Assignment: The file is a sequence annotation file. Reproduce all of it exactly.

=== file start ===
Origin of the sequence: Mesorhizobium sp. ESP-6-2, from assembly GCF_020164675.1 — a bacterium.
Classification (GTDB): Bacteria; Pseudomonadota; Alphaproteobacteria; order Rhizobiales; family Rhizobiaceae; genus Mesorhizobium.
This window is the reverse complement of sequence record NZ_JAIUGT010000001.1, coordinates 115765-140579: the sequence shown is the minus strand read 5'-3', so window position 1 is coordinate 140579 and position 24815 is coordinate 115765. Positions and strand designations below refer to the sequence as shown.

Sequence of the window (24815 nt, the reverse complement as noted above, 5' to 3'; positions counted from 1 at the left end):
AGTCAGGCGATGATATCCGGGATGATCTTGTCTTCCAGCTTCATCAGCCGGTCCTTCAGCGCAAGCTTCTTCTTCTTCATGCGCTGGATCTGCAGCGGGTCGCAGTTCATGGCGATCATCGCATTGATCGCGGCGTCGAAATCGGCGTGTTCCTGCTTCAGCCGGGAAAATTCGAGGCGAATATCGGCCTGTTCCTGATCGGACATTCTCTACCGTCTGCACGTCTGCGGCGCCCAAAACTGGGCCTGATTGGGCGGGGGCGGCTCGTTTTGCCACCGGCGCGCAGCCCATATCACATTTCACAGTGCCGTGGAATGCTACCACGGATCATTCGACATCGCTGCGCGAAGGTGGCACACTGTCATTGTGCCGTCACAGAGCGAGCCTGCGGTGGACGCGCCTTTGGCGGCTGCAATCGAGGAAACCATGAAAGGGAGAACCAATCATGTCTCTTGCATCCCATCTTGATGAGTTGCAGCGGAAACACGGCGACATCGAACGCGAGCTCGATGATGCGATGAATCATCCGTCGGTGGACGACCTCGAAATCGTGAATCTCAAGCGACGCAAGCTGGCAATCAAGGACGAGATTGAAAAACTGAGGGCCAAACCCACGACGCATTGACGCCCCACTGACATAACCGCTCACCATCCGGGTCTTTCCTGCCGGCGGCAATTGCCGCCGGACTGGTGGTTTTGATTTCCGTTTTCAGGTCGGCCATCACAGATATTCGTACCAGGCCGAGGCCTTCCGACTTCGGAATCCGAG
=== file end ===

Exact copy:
Origin of the sequence: Mesorhizobium sp. ESP-6-2, from assembly GCF_020164675.1 — a bacterium.
Classification (GTDB): Bacteria; Pseudomonadota; Alphaproteobacteria; order Rhizobiales; family Rhizobiaceae; genus Mesorhizobium.
This window is the reverse complement of sequence record NZ_JAIUGT010000001.1, coordinates 115765-140579: the sequence shown is the minus strand read 5'-3', so window position 1 is coordinate 140579 and position 24815 is coordinate 115765. Positions and strand designations below refer to the sequence as shown.

Sequence of the window (24815 nt, the reverse complement as noted above, 5' to 3'; positions counted from 1 at the left end):
AGTCAGGCGATGATATCCGGGATGATCTTGTCTTCCAGCTTCATCAGCCGGTCCTTCAGCGCAAGCTTCTTCTTCTTCATGCGCTGGATCTGCAGCGGGTCGCAGTTCATGGCGATCATCGCATTGATCGCGGCGTCGAAATCGGCGTGTTCCTGCTTCAGCCGGGAAAATTCGAGGCGAATATCGGCCTGTTCCTGATCGGACATTCTCTACCGTCTGCACGTCTGCGGCGCCCAAAACTGGGCCTGATTGGGCGGGGGCGGCTCGTTTTGCCACCGGCGCGCAGCCCATATCACATTTCACAGTGCCGTGGAATGCTACCACGGATCATTCGACATCGCTGCGCGAAGGTGGCACACTGTCATTGTGCCGTCACAGAGCGAGCCTGCGGTGGACGCGCCTTTGGCGGCTGCAATCGAGGAAACCATGAAAGGGAGAACCAATCATGTCTCTTGCATCCCATCTTGATGAGTTGCAGCGGAAACACGGCGACATCGAACGCGAGCTCGATGATGCGATGAATCATCCGTCGGTGGACGACCTCGAAATCGTGAATCTCAAGCGACGCAAGCTGGCAATCAAGGACGAGATTGAAAAACTGAGGGCCAAACCCACGACGCATTGACGCCCCACTGACATAACCGCTCACCATCCGGGTCTTTCCTGCCGGCGGCAATTGCCGCCGGACTGGTGGTTTTGATTTCCGTTTTCAGGTCGGCCATCACAGATATTCGTACCAGGCCGAGGCCTTCCGACTTCGGAATCCGAG